Photo Credit: Malcolm Gittins
Please welcome back the multi-talented and lovely, Tiffany Apan!! I’m very happy to have her back for a second interview, and she was awesome enough to bring with her some chapter samples as an added bonus!! So, let’s get to chatting!
You have been one busy lady! What projects have you been working on since we’ve last spoken?
Thanks for having me again! 🙂 Well, I’ve been up to a lot, between home rennovations and my artistic endeavors (though home rennovations can involve a great deal of artistry as well). As far as writing goes, I’ve been working on my novel series, The Birthrite and I will be revisiting my short story series, Stories from Colony Drive very soon. I also was part of a short story series/anthology with four other authors titled One Emma Way: If Houses Could Speak (my stories, Snowflakes and Roommates, make up the fourth installment of this series).
I’ve also been on a few film projects (which I will have more info on as they are released) and I am working on some new songs with my musical partner in crime for my new album, “Antiquity” along with a song for a paranormal documentary being put out by Ghost Walk Films titled “Lilly’s Cry” (the song has the same title as the documentary). Also as a book editor, I’ve been working on projects for other authors and I also have a gig this summer with the Depreciation Lands Museum that will allow me to delve into the 18th century and other parts of history (which will help me in my stories tremendously as most of what I write has some sort of historical element).
Last but definitely not least, I am combining my love for horror and history for my new online magazine, The Parting of Veils, for which I’m also excited.
You have a handful of books currently out, including your Descent Birth Rite series and your Colony Drive short-story collections. What are the genres of your books and which do you feel were easier for you to write? What are your thoughts on writing a series or saga?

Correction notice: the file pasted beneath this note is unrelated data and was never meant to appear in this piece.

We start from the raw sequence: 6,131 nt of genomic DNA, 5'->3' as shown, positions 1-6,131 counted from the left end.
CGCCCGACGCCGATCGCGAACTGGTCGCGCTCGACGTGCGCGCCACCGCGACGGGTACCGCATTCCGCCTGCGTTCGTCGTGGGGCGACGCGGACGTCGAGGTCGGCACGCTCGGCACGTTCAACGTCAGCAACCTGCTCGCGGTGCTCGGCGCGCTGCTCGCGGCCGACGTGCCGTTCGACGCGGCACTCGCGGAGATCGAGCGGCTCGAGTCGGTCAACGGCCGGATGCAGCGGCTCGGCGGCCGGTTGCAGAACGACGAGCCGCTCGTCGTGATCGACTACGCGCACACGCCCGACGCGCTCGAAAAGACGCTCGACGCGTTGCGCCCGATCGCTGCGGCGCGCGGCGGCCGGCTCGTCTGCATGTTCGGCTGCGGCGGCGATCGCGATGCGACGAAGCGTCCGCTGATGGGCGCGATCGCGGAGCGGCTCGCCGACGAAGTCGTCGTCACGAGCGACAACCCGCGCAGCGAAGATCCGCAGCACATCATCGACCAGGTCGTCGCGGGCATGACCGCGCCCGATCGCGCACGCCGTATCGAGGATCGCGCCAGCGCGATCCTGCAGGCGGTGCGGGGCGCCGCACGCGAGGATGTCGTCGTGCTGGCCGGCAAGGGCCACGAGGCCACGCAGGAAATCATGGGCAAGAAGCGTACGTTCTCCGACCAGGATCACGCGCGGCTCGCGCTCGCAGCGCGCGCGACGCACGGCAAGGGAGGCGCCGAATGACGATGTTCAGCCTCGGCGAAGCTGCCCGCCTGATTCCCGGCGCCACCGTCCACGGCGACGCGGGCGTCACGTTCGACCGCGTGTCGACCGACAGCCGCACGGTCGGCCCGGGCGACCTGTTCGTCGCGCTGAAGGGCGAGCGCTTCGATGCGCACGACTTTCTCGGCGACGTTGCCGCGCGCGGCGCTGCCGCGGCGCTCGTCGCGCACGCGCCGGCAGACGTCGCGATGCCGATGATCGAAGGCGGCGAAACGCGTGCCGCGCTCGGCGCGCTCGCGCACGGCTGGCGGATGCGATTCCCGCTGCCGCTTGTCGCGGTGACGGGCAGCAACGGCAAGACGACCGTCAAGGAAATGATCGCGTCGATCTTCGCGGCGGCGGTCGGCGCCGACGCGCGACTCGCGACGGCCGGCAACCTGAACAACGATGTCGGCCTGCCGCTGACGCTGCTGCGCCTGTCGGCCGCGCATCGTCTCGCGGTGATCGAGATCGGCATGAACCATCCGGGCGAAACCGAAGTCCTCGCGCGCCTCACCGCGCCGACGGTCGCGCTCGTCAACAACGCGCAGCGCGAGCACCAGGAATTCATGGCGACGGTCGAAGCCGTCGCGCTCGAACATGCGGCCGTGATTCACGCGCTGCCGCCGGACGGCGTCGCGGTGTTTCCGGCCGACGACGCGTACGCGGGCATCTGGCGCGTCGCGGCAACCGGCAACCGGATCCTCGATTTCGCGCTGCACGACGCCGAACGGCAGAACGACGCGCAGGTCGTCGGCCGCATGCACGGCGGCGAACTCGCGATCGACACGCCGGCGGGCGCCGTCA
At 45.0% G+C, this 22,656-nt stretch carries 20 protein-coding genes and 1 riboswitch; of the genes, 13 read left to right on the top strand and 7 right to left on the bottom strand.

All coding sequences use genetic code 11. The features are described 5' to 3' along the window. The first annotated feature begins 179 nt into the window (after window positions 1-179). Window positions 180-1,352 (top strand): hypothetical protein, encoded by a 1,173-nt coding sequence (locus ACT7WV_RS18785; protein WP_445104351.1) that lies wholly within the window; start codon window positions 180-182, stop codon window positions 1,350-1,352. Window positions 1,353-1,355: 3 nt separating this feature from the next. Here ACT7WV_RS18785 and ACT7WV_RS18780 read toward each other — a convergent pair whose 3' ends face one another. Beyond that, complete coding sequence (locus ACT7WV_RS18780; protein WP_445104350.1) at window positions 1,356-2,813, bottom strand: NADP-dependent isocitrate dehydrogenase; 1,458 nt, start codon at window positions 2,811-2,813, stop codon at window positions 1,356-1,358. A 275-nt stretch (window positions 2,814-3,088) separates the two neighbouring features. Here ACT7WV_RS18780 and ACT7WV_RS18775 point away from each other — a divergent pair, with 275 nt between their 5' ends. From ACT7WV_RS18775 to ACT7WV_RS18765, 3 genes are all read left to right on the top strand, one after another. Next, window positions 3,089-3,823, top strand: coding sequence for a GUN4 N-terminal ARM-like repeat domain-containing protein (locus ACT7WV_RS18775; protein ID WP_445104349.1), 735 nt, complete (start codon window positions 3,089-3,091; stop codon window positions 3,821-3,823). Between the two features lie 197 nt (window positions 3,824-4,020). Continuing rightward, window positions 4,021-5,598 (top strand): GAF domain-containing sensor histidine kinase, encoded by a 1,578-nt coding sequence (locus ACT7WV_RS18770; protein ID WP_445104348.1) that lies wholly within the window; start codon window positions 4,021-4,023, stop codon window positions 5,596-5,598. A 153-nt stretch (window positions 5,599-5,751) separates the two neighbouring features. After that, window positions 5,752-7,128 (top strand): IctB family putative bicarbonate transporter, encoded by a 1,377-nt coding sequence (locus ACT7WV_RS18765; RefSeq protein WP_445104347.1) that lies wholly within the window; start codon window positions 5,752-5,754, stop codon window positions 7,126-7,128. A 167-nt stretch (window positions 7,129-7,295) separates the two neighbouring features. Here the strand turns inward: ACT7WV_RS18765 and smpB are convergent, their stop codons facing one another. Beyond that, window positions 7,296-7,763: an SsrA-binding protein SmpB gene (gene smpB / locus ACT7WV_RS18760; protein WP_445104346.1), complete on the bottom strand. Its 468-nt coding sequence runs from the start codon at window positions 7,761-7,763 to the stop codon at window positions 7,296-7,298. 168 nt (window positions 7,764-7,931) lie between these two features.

Well, they are definitely paranormal! Both are also within the Gothic genre for sure. However, I would describe my novel series, The Birthrite as being Gothic Romantic/Paranormal/Historical. The Colony Drive short series lean more toward Horror, though there are also elements of Horror in The Birthrite and Romantic elements in Stories from Colony Drive. Both series are quite dramatic, emotionally charged and definitely will take the reader on suspenseful a roller coaster ride.
As far as which of the two series is easier to write, I would say the Colony Drive series. Simply because they are short stories and don’t require the amount of research that The Birthrite does (though that can change). So much research and planning went into building the world and characters in The Birthrite. And although I pretty much have the characters and worlds down, there is still work that needs done as far as maintaining continuity, making sure the story doesn’t get repetitive, making sure the characters grow without being totally out of character, etc.
I do enjoy writing series, as they allow for more character growth, more in depth plots, AND you don’t have to let go of your characters so soon. It’s funny how you mentioned in your interview about the emotional sadness involved with ending the Divinity Saga. I know it will be the same for me when I conclude The Birthrite. Hell, ending Book 1 was a pretty emotional experience for me, so I think it’s safe to say that I will be a blubbering mess by the end of Book 5. However, there is so much history and back story in this series that there is definitely room for things like a prequel and/or spin off Birthrite-verse books. We shall see. 🙂
Can you give some insight to a favorite character from your own books? What inspired you to create them as they are?
Asking me to pick a favorite character is like asking a parent to pick a favorite child. 😀 But in writing Descent (The Birthrite Series, #1), I spent most of my time with Nicolae and Dorothy.